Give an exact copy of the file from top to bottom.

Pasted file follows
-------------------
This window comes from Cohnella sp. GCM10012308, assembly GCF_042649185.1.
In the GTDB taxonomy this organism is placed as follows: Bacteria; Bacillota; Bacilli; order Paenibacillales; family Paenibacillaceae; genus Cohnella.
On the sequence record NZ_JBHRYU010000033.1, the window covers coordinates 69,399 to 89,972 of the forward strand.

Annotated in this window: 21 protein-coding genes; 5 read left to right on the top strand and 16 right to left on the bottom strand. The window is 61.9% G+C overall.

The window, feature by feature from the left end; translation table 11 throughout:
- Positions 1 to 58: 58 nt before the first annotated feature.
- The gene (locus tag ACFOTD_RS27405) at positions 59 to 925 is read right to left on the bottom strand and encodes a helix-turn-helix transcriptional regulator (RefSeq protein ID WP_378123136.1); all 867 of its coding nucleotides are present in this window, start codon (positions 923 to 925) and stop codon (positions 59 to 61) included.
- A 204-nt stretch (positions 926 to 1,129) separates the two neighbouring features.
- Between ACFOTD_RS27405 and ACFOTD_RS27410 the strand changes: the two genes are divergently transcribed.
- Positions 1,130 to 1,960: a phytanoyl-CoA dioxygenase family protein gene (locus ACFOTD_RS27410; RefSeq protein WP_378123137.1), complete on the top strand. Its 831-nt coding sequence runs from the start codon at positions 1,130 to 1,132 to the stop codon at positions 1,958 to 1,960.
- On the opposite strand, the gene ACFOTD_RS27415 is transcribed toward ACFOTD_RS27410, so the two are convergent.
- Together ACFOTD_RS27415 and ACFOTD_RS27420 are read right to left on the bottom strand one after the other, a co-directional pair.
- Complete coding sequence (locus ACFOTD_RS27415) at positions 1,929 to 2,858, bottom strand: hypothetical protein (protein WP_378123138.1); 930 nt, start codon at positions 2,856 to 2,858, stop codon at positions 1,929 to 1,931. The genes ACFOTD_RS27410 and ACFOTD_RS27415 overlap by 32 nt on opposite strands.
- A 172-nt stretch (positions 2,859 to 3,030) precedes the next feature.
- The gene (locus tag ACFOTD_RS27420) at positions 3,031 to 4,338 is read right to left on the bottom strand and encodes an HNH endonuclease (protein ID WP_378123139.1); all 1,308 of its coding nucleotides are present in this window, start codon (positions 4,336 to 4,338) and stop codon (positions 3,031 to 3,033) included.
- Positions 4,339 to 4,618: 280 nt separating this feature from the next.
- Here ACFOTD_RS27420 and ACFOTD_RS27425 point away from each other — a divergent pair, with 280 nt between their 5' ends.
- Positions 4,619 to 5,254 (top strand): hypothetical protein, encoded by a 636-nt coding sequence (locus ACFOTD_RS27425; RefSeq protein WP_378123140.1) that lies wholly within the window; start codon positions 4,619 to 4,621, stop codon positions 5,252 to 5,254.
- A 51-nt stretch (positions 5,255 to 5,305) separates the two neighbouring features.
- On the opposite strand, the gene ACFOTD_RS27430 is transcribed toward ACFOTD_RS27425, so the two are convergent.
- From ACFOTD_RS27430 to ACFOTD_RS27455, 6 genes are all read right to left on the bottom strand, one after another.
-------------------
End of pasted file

This window comes from Cohnella sp. GCM10012308, assembly GCF_042649185.1.
In the GTDB taxonomy this organism is placed as follows: Bacteria; Bacillota; Bacilli; order Paenibacillales; family Paenibacillaceae; genus Cohnella.
On the sequence record NZ_JBHRYU010000033.1, the window covers coordinates 69,399 to 89,972 of the forward strand.

Annotated in this window: 21 protein-coding genes; 5 read left to right on the top strand and 16 right to left on the bottom strand. The window is 61.9% G+C overall.

The window, feature by feature from the left end; translation table 11 throughout:
- Positions 1 to 58: 58 nt before the first annotated feature.
- The gene (locus tag ACFOTD_RS27405) at positions 59 to 925 is read right to left on the bottom strand and encodes a helix-turn-helix transcriptional regulator (RefSeq protein ID WP_378123136.1); all 867 of its coding nucleotides are present in this window, start codon (positions 923 to 925) and stop codon (positions 59 to 61) included.
- A 204-nt stretch (positions 926 to 1,129) separates the two neighbouring features.
- Between ACFOTD_RS27405 and ACFOTD_RS27410 the strand changes: the two genes are divergently transcribed.
- Positions 1,130 to 1,960: a phytanoyl-CoA dioxygenase family protein gene (locus ACFOTD_RS27410; RefSeq protein WP_378123137.1), complete on the top strand. Its 831-nt coding sequence runs from the start codon at positions 1,130 to 1,132 to the stop codon at positions 1,958 to 1,960.
- On the opposite strand, the gene ACFOTD_RS27415 is transcribed toward ACFOTD_RS27410, so the two are convergent.
- Together ACFOTD_RS27415 and ACFOTD_RS27420 are read right to left on the bottom strand one after the other, a co-directional pair.
- Complete coding sequence (locus ACFOTD_RS27415) at positions 1,929 to 2,858, bottom strand: hypothetical protein (protein WP_378123138.1); 930 nt, start codon at positions 2,856 to 2,858, stop codon at positions 1,929 to 1,931. The genes ACFOTD_RS27410 and ACFOTD_RS27415 overlap by 32 nt on opposite strands.
- A 172-nt stretch (positions 2,859 to 3,030) precedes the next feature.
- The gene (locus tag ACFOTD_RS27420) at positions 3,031 to 4,338 is read right to left on the bottom strand and encodes an HNH endonuclease (protein ID WP_378123139.1); all 1,308 of its coding nucleotides are present in this window, start codon (positions 4,336 to 4,338) and stop codon (positions 3,031 to 3,033) included.
- Positions 4,339 to 4,618: 280 nt separating this feature from the next.
- Here ACFOTD_RS27420 and ACFOTD_RS27425 point away from each other — a divergent pair, with 280 nt between their 5' ends.
- Positions 4,619 to 5,254 (top strand): hypothetical protein, encoded by a 636-nt coding sequence (locus ACFOTD_RS27425; RefSeq protein WP_378123140.1) that lies wholly within the window; start codon positions 4,619 to 4,621, stop codon positions 5,252 to 5,254.
- A 51-nt stretch (positions 5,255 to 5,305) separates the two neighbouring features.
- On the opposite strand, the gene ACFOTD_RS27430 is transcribed toward ACFOTD_RS27425, so the two are convergent.
- From ACFOTD_RS27430 to ACFOTD_RS27455, 6 genes are all read right to left on the bottom strand, one after another.